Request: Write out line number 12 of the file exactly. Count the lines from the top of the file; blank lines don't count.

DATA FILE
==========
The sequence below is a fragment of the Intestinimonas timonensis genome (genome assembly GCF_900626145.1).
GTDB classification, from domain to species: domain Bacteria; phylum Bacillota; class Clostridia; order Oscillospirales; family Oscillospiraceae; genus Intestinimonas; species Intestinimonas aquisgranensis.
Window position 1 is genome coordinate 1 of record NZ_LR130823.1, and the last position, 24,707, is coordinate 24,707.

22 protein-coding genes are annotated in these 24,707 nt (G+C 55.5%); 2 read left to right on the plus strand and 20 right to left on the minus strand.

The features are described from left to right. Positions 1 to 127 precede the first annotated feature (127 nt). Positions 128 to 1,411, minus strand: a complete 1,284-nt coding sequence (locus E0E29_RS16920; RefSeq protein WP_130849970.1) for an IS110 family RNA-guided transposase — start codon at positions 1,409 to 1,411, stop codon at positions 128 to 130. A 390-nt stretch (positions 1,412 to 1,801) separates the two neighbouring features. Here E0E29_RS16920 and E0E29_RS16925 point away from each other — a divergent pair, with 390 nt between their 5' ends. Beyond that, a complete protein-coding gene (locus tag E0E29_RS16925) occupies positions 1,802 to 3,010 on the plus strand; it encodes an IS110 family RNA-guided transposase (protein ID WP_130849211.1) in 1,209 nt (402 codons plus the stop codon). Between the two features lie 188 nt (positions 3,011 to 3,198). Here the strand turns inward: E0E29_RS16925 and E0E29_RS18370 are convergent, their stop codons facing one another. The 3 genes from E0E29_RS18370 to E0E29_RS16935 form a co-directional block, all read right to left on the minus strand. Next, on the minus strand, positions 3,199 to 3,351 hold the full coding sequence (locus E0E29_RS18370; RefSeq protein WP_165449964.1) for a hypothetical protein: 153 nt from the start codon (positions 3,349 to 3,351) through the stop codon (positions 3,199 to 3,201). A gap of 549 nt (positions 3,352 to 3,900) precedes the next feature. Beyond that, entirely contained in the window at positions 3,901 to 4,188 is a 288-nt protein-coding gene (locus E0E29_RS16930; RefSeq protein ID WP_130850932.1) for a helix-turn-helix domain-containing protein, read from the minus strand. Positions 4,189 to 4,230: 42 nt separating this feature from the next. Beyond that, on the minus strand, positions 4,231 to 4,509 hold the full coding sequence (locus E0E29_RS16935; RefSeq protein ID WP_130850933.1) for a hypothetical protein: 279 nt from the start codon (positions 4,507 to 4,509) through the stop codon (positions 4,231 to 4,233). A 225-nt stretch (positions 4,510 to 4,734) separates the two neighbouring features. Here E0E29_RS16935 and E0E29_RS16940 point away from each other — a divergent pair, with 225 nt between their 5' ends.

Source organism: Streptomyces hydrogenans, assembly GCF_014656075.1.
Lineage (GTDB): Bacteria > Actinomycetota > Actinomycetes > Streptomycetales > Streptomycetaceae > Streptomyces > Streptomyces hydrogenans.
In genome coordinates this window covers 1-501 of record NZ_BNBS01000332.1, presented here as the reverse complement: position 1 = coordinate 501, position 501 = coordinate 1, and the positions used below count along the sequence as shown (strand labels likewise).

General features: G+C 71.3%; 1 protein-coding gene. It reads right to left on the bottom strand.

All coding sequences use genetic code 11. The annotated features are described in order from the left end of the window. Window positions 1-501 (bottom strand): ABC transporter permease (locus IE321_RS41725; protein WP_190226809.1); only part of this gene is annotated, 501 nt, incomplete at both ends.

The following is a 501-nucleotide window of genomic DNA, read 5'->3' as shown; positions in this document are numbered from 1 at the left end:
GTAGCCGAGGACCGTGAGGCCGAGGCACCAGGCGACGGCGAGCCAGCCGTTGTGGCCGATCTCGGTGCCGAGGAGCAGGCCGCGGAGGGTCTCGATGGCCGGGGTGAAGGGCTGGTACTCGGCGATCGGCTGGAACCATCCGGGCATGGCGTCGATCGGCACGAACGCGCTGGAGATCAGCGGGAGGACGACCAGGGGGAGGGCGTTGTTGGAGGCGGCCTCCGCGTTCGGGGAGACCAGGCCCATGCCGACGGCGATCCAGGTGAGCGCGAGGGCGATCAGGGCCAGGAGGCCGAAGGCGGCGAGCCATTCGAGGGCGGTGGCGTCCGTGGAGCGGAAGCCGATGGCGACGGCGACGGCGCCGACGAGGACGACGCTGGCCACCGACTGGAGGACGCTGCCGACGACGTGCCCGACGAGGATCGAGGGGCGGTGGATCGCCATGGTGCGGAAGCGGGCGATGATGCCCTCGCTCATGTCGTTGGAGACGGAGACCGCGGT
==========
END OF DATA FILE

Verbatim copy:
GTAGCCGAGGACCGTGAGGCCGAGGCACCAGGCGACGGCGAGCCAGCCGTTGTGGCCGATCTCGGTGCCGAGGAGCAGGCCGCGGAGGGTCTCGATGGCCGGGGTGAAGGGCTGGTACTCGGCGATCGGCTGGAACCATCCGGGCATGGCGTCGATCGGCACGAACGCGCTGGAGATCAGCGGGAGGACGACCAGGGGGAGGGCGTTGTTGGAGGCGGCCTCCGCGTTCGGGGAGACCAGGCCCATGCCGACGGCGATCCAGGTGAGCGCGAGGGCGATCAGGGCCAGGAGGCCGAAGGCGGCGAGCCATTCGAGGGCGGTGGCGTCCGTGGAGCGGAAGCCGATGGCGACGGCGACGGCGCCGACGAGGACGACGCTGGCCACCGACTGGAGGACGCTGCCGACGACGTGCCCGACGAGGATCGAGGGGCGGTGGATCGCCATGGTGCGGAAGCGGGCGATGATGCCCTCGCTCATGTCGTTGGAGACGGAGACCGCGGT